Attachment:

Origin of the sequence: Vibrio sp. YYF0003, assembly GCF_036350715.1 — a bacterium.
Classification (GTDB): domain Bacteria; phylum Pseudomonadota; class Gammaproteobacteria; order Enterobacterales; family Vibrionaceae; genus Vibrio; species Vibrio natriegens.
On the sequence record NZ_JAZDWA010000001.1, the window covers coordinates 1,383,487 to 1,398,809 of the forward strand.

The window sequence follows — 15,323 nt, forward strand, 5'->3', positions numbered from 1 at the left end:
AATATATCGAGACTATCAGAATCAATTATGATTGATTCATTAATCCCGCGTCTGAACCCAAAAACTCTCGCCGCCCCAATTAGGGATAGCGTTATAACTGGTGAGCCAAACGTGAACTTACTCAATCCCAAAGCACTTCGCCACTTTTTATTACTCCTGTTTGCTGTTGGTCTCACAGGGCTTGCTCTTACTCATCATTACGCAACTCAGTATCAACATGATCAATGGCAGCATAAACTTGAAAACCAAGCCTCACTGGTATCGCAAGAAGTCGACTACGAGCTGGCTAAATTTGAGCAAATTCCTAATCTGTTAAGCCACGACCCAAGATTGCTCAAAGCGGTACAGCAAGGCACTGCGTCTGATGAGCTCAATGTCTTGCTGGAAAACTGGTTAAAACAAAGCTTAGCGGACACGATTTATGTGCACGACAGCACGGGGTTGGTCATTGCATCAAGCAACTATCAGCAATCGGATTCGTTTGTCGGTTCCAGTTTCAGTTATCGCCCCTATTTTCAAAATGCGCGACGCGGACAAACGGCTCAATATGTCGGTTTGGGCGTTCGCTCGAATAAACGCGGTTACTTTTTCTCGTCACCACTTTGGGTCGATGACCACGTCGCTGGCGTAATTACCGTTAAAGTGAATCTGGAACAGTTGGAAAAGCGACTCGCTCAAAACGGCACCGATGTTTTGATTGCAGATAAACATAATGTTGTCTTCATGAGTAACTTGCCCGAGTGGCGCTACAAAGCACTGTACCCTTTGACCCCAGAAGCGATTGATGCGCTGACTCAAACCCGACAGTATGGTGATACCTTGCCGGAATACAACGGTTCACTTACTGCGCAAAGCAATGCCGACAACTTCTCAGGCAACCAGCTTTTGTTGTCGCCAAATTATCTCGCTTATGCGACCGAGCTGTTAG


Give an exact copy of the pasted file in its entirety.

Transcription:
Origin of the sequence: Vibrio sp. YYF0003, assembly GCF_036350715.1 — a bacterium.
Classification (GTDB): domain Bacteria; phylum Pseudomonadota; class Gammaproteobacteria; order Enterobacterales; family Vibrionaceae; genus Vibrio; species Vibrio natriegens.
On the sequence record NZ_JAZDWA010000001.1, the window covers coordinates 1,383,487 to 1,398,809 of the forward strand.

The window sequence follows — 15,323 nt, forward strand, 5'->3', positions numbered from 1 at the left end:
AATATATCGAGACTATCAGAATCAATTATGATTGATTCATTAATCCCGCGTCTGAACCCAAAAACTCTCGCCGCCCCAATTAGGGATAGCGTTATAACTGGTGAGCCAAACGTGAACTTACTCAATCCCAAAGCACTTCGCCACTTTTTATTACTCCTGTTTGCTGTTGGTCTCACAGGGCTTGCTCTTACTCATCATTACGCAACTCAGTATCAACATGATCAATGGCAGCATAAACTTGAAAACCAAGCCTCACTGGTATCGCAAGAAGTCGACTACGAGCTGGCTAAATTTGAGCAAATTCCTAATCTGTTAAGCCACGACCCAAGATTGCTCAAAGCGGTACAGCAAGGCACTGCGTCTGATGAGCTCAATGTCTTGCTGGAAAACTGGTTAAAACAAAGCTTAGCGGACACGATTTATGTGCACGACAGCACGGGGTTGGTCATTGCATCAAGCAACTATCAGCAATCGGATTCGTTTGTCGGTTCCAGTTTCAGTTATCGCCCCTATTTTCAAAATGCGCGACGCGGACAAACGGCTCAATATGTCGGTTTGGGCGTTCGCTCGAATAAACGCGGTTACTTTTTCTCGTCACCACTTTGGGTCGATGACCACGTCGCTGGCGTAATTACCGTTAAAGTGAATCTGGAACAGTTGGAAAAGCGACTCGCTCAAAACGGCACCGATGTTTTGATTGCAGATAAACATAATGTTGTCTTCATGAGTAACTTGCCCGAGTGGCGCTACAAAGCACTGTACCCTTTGACCCCAGAAGCGATTGATGCGCTGACTCAAACCCGACAGTATGGTGATACCTTGCCGGAATACAACGGTTCACTTACTGCGCAAAGCAATGCCGACAACTTCTCAGGCAACCAGCTTTTGTTGTCGCCAAATTATCTCGCTTATGCGACCGAGCTGTTAG